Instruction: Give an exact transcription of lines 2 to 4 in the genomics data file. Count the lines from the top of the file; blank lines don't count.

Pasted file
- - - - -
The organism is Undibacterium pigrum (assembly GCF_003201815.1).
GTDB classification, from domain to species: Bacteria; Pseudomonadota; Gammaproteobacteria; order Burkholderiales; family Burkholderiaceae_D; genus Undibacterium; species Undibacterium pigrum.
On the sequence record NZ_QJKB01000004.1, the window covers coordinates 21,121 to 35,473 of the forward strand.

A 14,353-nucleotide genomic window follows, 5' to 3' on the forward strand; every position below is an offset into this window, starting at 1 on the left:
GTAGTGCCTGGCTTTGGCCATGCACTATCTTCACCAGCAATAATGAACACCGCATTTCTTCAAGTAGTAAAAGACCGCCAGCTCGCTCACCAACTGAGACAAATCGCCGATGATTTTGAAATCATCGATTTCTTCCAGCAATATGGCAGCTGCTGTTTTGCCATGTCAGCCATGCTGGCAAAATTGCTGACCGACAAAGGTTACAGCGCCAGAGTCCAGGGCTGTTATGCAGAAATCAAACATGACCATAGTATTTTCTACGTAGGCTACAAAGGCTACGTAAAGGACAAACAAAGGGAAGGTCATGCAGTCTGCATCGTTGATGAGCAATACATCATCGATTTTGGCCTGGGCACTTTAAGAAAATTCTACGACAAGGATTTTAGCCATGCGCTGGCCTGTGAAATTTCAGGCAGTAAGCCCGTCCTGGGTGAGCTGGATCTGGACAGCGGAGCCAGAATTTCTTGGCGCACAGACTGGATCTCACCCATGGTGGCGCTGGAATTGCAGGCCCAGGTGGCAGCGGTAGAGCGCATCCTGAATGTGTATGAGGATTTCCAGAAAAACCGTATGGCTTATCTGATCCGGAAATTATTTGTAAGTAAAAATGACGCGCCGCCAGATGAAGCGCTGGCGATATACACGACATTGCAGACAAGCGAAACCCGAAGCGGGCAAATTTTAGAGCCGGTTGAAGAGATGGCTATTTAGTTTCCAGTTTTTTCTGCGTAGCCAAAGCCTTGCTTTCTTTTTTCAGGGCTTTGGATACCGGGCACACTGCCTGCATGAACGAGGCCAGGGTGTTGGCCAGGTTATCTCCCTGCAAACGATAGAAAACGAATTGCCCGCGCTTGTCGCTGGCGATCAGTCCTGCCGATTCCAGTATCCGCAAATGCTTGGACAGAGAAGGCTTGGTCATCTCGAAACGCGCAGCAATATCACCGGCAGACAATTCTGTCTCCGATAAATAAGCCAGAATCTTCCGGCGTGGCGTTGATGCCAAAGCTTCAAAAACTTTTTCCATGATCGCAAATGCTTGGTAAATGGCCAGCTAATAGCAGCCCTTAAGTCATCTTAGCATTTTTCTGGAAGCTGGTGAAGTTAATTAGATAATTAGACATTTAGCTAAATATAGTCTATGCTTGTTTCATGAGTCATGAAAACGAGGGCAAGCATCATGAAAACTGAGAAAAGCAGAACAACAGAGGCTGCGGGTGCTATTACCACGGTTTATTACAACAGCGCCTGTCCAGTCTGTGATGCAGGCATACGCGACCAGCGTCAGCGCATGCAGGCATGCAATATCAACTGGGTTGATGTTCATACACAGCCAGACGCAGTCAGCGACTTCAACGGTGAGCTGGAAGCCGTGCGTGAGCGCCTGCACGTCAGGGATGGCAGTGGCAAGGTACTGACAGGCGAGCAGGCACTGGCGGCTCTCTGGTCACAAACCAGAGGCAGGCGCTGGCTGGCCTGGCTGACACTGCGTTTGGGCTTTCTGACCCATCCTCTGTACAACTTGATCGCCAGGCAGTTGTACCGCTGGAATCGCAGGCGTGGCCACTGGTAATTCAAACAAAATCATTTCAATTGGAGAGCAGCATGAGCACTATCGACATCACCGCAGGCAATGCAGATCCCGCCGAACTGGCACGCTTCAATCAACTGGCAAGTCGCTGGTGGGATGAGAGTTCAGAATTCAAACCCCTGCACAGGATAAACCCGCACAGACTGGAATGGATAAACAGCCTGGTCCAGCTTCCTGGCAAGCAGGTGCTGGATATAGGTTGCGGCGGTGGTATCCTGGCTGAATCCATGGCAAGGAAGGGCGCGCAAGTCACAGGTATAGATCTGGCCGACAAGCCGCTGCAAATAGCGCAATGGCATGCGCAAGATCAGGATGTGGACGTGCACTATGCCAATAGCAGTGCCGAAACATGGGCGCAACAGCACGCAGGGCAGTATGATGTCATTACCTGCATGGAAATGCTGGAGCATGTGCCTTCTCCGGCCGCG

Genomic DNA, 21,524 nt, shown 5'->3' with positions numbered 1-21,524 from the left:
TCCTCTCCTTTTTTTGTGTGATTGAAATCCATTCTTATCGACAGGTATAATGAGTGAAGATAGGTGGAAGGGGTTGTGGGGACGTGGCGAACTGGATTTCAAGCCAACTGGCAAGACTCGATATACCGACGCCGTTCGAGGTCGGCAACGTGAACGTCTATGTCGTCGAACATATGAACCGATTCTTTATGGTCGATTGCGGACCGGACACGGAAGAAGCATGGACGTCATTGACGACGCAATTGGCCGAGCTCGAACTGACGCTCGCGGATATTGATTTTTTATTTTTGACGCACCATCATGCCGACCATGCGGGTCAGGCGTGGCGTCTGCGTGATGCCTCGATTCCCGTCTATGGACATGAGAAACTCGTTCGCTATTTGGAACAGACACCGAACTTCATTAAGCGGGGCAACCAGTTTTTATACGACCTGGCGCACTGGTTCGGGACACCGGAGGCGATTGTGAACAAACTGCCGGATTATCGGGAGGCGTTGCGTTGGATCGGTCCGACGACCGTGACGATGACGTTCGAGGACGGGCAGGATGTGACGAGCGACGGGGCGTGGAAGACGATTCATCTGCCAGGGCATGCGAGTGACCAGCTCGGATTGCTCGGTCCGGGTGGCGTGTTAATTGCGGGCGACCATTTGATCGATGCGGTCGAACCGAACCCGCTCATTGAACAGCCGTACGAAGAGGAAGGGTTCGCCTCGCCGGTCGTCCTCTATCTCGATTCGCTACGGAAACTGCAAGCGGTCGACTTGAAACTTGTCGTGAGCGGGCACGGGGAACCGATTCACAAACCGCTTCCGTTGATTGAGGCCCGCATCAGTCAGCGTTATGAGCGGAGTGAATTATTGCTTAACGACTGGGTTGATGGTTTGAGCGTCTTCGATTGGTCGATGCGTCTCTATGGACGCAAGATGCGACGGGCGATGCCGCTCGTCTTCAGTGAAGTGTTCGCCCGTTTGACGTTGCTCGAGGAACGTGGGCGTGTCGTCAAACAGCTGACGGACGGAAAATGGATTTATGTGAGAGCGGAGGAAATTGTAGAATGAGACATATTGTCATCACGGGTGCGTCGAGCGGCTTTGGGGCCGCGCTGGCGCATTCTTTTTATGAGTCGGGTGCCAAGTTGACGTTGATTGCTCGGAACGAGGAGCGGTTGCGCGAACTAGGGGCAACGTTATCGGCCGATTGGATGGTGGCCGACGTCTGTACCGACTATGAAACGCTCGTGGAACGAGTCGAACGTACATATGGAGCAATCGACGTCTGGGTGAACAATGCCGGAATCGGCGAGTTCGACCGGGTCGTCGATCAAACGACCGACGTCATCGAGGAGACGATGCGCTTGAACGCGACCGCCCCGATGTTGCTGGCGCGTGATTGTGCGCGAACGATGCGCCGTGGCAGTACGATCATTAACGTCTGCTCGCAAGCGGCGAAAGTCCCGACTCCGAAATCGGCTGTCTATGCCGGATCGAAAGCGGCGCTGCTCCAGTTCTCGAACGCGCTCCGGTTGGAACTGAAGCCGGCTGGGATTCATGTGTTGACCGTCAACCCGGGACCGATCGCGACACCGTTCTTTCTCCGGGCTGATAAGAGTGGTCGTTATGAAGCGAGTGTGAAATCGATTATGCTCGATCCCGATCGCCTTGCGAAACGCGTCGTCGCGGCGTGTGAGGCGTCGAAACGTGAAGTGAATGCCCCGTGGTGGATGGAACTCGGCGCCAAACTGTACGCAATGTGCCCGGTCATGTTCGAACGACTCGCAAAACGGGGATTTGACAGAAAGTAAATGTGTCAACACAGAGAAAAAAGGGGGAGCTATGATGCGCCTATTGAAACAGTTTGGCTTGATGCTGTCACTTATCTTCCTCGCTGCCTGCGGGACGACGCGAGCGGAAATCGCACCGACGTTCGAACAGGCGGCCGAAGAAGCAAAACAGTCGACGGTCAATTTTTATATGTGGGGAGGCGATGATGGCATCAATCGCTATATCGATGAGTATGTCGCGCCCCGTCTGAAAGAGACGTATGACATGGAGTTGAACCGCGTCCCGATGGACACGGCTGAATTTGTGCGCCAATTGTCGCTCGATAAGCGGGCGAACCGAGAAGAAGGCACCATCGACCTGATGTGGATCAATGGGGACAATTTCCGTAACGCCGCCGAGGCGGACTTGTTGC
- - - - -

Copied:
GTDB classification, from domain to species: Bacteria; Pseudomonadota; Gammaproteobacteria; order Burkholderiales; family Burkholderiaceae_D; genus Undibacterium; species Undibacterium pigrum.
On the sequence record NZ_QJKB01000004.1, the window covers coordinates 21,121 to 35,473 of the forward strand.

A 14,353-nucleotide genomic window follows, 5' to 3' on the forward strand; every position below is an offset into this window, starting at 1 on the left: